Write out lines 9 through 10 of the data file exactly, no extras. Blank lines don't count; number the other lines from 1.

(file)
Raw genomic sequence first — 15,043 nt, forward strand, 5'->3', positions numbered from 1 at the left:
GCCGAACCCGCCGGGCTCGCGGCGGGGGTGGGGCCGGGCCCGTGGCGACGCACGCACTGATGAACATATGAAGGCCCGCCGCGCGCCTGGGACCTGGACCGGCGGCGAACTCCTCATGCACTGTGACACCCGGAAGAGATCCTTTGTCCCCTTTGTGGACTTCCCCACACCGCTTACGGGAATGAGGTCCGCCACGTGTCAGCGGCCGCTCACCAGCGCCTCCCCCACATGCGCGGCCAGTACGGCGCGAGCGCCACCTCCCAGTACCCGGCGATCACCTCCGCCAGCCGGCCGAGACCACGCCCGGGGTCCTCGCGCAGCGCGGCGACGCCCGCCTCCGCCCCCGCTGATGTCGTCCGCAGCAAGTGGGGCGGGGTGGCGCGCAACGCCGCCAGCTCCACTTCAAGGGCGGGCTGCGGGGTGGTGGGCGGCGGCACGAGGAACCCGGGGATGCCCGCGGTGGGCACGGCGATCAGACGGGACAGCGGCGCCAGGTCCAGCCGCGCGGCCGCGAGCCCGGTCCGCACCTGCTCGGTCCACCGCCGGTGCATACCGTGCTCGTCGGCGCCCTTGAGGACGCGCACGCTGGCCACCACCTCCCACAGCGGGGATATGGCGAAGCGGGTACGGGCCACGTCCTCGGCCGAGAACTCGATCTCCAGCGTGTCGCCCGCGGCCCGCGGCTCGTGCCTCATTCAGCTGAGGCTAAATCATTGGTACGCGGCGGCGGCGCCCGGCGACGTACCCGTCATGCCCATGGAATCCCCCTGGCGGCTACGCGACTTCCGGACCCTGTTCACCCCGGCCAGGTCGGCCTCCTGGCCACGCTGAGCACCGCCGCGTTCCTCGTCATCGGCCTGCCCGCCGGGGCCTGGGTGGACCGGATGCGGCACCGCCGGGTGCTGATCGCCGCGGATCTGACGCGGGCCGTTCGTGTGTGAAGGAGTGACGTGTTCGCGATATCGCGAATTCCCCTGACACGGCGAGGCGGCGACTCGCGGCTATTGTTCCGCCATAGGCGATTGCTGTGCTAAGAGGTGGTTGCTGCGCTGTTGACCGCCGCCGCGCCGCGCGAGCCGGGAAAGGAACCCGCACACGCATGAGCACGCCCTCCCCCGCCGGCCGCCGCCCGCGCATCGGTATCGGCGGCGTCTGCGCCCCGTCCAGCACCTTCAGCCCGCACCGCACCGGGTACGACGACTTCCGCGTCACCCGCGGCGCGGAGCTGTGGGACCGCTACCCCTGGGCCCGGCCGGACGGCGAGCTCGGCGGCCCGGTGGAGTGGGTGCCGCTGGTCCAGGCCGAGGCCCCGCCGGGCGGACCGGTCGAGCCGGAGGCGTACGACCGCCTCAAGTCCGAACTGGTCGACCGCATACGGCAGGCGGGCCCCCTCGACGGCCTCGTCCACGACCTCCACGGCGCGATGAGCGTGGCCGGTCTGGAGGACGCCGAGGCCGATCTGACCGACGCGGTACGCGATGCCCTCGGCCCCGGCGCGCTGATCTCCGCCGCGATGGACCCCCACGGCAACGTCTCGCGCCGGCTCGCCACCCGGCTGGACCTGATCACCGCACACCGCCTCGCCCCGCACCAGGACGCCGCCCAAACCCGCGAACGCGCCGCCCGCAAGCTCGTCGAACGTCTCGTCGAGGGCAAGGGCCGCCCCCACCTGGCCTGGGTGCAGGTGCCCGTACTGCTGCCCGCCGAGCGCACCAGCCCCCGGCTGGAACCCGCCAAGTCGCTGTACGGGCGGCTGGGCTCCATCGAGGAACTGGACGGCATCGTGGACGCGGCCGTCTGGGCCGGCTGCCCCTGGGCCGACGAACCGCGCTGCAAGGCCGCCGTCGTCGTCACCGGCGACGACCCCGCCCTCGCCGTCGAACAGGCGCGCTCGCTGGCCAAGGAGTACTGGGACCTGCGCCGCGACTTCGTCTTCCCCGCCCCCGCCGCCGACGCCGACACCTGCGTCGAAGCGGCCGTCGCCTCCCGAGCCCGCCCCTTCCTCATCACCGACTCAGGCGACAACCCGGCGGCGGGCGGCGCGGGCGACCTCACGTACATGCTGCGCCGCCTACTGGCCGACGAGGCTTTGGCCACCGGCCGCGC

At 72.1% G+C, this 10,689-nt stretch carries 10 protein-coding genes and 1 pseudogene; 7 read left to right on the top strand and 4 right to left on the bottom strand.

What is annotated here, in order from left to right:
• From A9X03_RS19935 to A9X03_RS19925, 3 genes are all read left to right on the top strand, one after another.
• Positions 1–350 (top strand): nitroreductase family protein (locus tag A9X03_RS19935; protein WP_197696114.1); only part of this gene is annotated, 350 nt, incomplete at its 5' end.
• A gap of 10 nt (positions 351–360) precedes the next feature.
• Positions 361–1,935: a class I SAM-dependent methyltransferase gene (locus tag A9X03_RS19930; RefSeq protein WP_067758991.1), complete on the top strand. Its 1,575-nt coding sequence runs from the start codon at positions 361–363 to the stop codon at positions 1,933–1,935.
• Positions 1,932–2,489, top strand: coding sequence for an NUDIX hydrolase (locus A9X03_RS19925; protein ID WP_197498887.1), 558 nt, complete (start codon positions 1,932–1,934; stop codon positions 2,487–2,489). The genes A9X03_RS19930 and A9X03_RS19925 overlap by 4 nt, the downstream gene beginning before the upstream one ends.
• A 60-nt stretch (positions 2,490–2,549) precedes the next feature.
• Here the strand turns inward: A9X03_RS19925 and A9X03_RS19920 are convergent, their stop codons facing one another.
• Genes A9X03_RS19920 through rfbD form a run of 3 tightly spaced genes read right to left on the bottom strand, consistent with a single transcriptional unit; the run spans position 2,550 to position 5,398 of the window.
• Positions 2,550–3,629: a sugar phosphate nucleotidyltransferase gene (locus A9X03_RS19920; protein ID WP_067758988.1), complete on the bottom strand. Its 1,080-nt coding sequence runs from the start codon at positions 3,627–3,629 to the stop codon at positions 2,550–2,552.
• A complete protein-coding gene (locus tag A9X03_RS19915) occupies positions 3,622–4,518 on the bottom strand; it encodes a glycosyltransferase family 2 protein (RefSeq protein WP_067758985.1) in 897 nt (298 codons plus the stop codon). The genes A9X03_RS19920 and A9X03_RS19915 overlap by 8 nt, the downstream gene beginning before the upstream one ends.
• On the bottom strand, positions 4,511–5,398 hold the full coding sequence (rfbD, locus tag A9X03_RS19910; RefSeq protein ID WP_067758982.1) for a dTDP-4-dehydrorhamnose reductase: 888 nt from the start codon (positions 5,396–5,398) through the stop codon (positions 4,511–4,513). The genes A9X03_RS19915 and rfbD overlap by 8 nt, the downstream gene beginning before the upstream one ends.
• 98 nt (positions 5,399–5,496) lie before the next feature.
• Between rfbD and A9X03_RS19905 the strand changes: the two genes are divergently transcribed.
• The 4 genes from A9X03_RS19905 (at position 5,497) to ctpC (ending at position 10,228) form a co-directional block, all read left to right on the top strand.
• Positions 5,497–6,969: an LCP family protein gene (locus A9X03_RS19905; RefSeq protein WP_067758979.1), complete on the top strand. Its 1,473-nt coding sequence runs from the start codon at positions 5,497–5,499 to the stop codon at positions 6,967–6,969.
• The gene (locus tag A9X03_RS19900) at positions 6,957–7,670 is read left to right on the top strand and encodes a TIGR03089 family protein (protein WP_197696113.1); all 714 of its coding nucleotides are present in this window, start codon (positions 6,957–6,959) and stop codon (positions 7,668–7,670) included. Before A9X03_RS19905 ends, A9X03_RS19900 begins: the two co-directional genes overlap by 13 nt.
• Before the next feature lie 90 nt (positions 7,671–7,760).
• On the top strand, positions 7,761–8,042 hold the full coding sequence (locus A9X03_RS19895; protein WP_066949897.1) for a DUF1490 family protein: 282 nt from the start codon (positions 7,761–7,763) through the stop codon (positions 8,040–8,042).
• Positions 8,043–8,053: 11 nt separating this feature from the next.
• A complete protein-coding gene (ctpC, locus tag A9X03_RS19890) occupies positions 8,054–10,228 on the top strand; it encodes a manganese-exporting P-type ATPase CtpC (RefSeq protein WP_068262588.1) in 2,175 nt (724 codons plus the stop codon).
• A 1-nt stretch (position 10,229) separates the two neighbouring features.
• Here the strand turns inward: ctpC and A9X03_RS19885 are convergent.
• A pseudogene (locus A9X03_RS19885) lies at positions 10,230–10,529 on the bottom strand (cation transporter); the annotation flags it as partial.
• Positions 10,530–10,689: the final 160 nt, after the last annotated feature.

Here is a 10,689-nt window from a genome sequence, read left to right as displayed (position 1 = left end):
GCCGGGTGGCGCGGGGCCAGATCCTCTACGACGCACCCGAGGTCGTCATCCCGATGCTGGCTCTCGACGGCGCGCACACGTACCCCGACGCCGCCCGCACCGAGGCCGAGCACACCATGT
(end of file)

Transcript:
• Positions 1,932–2,489, top strand: coding sequence for an NUDIX hydrolase (locus A9X03_RS19925; protein ID WP_197498887.1), 558 nt, complete (start codon positions 1,932–1,934; stop codon positions 2,487–2,489). The genes A9X03_RS19930 and A9X03_RS19925 overlap by 4 nt, the downstream gene beginning before the upstream one ends.
• A 60-nt stretch (positions 2,490–2,549) precedes the next feature.